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had never won a CCS title in the top division or played in a state bowl game. It is true Serra was experiencing its most sustained success since future NFL Hall of Famer Lynn Swann led the Padres to league titles in 1968 and 1969. In Walsh’s 12 seasons, Serra won three league championships and the 2011 CCS Division I crown. But Walsh wasn’t satisfied. He took a long look at the program, and at himself. Change starts now, he said, and it begins with me. Not only did Walsh examine his offensive philosophy — he always ran the Wing-T and called the plays — but he realized he needed to improve himself. Walsh rededicated himself to his health, lost 30 pounds, and surrendered control to newly hired coordinators Steven Lo (offense) and Chris Vassuer (defense). Walsh also took a chance on Matthew Fa’aita, who had never played quarterback. The left-hander completed 13 of 27 passes for 213 yards in his debut against mighty De La Salle. Serra was missing six starters to injury — including lineman Matt Dickerson, a Notre Dame recruit who did not play all season — but heralded itself as a power despite the 21-14 loss. Serra (11-3) beat Archbishop Mitty, 31-7, to force a co-league title and again in the CCS Open championship, 21-7. Hamilton Anoa’i, a receiver/safety, was the WCAL co-Player of the Year and running back Kava Cassidy gained 1,459 yards on 227 carries and scored 19 touchdowns. On Dec. 13, after Serra lost to Del Oro-Loomis, 28-20, in the Northern California Division I championship game at San Jose City College, Walsh considered the journey. “We started lifting the day after our season ended just to be here playing on this night,” Walsh said. “I remember sitting in the weight room today just thinking about that. “We have nothing to be disappointed about.” — Chace Bryson and David Kiefer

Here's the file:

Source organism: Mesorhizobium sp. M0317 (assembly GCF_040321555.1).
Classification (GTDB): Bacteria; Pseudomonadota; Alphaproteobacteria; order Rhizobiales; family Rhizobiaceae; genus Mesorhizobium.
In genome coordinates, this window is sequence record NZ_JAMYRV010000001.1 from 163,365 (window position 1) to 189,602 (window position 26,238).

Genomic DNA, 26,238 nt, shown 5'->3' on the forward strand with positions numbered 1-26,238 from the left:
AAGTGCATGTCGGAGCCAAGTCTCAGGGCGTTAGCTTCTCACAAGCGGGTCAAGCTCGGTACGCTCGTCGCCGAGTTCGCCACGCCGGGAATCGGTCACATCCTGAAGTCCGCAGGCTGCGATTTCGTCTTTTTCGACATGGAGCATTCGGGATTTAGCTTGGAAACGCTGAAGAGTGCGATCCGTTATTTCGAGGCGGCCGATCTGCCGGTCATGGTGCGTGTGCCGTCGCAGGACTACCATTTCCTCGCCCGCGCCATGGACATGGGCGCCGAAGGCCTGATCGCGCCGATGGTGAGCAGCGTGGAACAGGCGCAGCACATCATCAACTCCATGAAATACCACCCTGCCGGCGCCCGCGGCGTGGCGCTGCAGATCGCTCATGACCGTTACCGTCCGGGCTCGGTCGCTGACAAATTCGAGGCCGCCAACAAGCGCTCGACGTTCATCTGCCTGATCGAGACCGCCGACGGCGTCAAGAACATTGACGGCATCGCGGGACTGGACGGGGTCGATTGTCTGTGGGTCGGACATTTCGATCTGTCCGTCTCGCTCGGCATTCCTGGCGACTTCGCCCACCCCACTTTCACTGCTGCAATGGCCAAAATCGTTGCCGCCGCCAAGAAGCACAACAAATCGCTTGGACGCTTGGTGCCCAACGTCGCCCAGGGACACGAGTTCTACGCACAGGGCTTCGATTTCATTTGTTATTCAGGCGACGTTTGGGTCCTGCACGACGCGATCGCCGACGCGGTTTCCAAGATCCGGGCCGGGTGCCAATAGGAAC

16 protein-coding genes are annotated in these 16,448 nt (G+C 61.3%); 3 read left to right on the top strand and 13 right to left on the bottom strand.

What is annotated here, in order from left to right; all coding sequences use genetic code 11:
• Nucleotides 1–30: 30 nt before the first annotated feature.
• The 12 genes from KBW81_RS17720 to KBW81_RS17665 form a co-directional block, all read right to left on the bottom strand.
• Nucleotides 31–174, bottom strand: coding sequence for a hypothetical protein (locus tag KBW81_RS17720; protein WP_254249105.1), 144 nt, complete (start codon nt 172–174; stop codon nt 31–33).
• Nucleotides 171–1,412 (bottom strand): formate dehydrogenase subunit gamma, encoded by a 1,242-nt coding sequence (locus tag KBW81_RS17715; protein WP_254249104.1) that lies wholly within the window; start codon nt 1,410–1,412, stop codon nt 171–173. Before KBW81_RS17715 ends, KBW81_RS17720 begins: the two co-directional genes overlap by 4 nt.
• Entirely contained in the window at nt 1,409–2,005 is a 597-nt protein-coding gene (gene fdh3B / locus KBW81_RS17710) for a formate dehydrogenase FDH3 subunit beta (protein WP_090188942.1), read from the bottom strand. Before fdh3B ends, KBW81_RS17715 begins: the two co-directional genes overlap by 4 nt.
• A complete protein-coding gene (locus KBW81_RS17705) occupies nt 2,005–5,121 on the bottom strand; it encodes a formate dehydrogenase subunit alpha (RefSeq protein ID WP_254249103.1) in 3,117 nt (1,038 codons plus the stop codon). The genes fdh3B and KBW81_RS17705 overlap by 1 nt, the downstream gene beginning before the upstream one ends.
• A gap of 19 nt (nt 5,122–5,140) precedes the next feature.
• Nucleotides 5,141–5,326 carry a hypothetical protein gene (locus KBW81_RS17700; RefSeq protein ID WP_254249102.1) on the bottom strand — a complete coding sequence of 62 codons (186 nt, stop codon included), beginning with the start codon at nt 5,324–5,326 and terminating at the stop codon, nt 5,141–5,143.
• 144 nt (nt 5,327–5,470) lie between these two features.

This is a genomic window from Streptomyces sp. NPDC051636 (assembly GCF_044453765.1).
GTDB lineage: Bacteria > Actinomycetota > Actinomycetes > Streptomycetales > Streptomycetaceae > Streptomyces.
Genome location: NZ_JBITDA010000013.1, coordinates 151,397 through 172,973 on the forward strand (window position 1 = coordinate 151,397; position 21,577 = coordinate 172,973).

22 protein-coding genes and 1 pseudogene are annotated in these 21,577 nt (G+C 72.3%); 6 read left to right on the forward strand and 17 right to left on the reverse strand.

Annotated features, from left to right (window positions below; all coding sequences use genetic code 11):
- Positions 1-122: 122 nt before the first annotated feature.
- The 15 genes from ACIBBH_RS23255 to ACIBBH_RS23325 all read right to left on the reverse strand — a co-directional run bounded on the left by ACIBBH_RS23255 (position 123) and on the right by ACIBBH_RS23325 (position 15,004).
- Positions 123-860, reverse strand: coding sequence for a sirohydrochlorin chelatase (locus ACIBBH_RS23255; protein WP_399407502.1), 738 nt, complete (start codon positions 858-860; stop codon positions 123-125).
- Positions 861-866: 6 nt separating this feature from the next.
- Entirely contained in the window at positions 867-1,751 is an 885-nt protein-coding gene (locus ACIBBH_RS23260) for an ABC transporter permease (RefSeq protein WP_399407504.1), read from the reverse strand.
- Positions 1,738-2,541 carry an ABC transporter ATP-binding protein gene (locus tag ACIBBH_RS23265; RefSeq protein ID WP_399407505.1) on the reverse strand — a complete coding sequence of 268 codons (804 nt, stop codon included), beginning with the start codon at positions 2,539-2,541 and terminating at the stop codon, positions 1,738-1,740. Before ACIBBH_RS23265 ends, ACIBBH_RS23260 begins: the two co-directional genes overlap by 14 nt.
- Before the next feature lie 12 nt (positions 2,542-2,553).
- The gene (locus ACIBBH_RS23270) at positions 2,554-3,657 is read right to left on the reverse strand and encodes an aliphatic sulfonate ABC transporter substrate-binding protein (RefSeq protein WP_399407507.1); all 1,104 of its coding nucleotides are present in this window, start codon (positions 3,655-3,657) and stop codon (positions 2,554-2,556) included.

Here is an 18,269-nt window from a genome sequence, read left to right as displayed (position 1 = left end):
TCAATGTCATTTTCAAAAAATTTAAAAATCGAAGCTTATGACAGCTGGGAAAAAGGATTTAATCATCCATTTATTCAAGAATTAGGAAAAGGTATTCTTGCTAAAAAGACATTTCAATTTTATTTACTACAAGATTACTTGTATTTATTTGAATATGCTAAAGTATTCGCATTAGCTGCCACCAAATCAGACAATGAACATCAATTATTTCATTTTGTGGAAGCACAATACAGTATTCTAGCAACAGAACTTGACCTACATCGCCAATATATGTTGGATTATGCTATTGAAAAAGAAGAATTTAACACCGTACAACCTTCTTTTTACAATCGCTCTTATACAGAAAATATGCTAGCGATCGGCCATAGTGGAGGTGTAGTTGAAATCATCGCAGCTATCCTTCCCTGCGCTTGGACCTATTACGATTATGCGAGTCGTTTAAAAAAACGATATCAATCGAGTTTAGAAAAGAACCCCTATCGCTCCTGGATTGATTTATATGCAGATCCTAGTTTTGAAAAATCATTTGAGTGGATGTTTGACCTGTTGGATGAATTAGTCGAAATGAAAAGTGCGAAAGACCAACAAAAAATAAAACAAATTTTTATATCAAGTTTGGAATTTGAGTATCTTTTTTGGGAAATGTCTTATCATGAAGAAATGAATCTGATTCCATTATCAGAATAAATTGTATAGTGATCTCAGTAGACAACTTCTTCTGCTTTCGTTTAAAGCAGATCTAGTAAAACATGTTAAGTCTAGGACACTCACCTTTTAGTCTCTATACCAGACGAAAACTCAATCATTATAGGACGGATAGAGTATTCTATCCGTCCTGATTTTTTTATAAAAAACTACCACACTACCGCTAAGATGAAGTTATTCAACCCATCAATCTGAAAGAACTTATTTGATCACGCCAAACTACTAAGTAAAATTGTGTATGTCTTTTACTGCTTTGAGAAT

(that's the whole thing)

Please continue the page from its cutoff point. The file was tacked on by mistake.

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SJ Issue 78, Dec. 19, 2013  

Sac-Joaquin Issue 78, December 19, 2013